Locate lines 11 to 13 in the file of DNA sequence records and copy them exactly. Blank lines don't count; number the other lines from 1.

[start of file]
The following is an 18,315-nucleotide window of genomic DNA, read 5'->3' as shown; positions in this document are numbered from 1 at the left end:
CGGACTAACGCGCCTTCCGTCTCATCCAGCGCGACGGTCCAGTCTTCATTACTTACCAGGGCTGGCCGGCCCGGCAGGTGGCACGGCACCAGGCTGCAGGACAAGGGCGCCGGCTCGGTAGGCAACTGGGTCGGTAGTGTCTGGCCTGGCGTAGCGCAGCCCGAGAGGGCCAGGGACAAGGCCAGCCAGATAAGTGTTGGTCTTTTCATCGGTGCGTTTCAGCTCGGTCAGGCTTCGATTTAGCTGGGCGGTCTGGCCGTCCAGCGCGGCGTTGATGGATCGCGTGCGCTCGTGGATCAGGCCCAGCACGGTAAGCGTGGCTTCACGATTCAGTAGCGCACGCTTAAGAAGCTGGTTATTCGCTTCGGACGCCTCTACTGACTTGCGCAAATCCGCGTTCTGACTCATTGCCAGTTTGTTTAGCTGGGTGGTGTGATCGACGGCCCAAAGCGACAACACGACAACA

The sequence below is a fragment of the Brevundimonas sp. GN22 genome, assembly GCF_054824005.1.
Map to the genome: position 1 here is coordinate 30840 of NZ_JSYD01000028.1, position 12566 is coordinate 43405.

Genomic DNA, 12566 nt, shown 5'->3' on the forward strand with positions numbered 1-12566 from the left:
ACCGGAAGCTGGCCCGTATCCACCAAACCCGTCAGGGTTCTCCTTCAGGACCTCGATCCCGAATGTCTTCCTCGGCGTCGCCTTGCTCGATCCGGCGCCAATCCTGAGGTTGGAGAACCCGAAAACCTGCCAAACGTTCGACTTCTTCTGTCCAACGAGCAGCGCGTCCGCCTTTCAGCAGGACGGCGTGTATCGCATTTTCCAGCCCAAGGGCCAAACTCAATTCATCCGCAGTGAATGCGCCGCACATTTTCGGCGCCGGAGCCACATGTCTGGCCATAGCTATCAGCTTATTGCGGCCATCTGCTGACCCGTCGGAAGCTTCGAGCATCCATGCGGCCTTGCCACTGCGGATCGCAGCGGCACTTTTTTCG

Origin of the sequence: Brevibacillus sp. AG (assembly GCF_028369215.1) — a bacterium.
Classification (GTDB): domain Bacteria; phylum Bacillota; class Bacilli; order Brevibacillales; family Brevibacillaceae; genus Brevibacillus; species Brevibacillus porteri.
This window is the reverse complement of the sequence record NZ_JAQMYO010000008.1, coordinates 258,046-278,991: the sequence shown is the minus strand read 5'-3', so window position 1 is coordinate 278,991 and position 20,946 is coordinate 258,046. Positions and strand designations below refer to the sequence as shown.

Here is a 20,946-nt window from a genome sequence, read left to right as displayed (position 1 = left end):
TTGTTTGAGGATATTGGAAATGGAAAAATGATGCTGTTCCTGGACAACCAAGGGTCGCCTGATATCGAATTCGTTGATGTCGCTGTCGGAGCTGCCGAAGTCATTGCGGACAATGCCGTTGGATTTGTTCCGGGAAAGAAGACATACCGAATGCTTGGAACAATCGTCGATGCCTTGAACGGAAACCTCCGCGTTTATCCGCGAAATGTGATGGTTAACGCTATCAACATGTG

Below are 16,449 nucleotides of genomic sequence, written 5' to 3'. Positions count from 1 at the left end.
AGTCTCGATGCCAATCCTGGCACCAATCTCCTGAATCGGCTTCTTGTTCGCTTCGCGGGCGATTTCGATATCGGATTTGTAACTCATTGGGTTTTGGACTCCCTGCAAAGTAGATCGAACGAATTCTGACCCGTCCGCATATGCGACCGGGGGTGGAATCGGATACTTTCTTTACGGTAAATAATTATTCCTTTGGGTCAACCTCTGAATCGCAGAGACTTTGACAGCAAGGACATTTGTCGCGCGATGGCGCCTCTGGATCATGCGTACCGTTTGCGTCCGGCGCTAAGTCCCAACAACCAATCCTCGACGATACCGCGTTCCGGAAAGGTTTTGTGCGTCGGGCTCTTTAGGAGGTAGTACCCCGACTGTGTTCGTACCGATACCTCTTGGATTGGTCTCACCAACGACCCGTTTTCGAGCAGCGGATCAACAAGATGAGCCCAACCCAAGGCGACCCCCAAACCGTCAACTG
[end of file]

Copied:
TTGTTTGAGGATATTGGAAATGGAAAAATGATGCTGTTCCTGGACAACCAAGGGTCGCCTGATATCGAATTCGTTGATGTCGCTGTCGGAGCTGCCGAAGTCATTGCGGACAATGCCGTTGGATTTGTTCCGGGAAAGAAGACATACCGAATGCTTGGAACAATCGTCGATGCCTTGAACGGAAACCTCCGCGTTTATCCGCGAAATGTGATGGTTAACGCTATCAACATGTG

Below are 16,449 nucleotides of genomic sequence, written 5' to 3'. Positions count from 1 at the left end.
AGTCTCGATGCCAATCCTGGCACCAATCTCCTGAATCGGCTTCTTGTTCGCTTCGCGGGCGATTTCGATATCGGATTTGTAACTCATTGGGTTTTGGACTCCCTGCAAAGTAGATCGAACGAATTCTGACCCGTCCGCATATGCGACCGGGGGTGGAATCGGATACTTTCTTTACGGTAAATAATTATTCCTTTGGGTCAACCTCTGAATCGCAGAGACTTTGACAGCAAGGACATTTGTCGCGCGATGGCGCCTCTGGATCATGCGTACCGTTTGCGTCCGGCGCTAAGTCCCAACAACCAATCCTCGACGATACCGCGTTCCGGAAAGGTTTTGTGCGTCGGGCTCTTTAGGAGGTAGTACCCCGACTGTGTTCGTACCGATACCTCTTGGATTGGTCTCACCAACGACCCGTTTTCGAGCAGCGGATCAACAAGATGAGCCCAACCCAAGGCGACCCCCAAACCGTCAACTG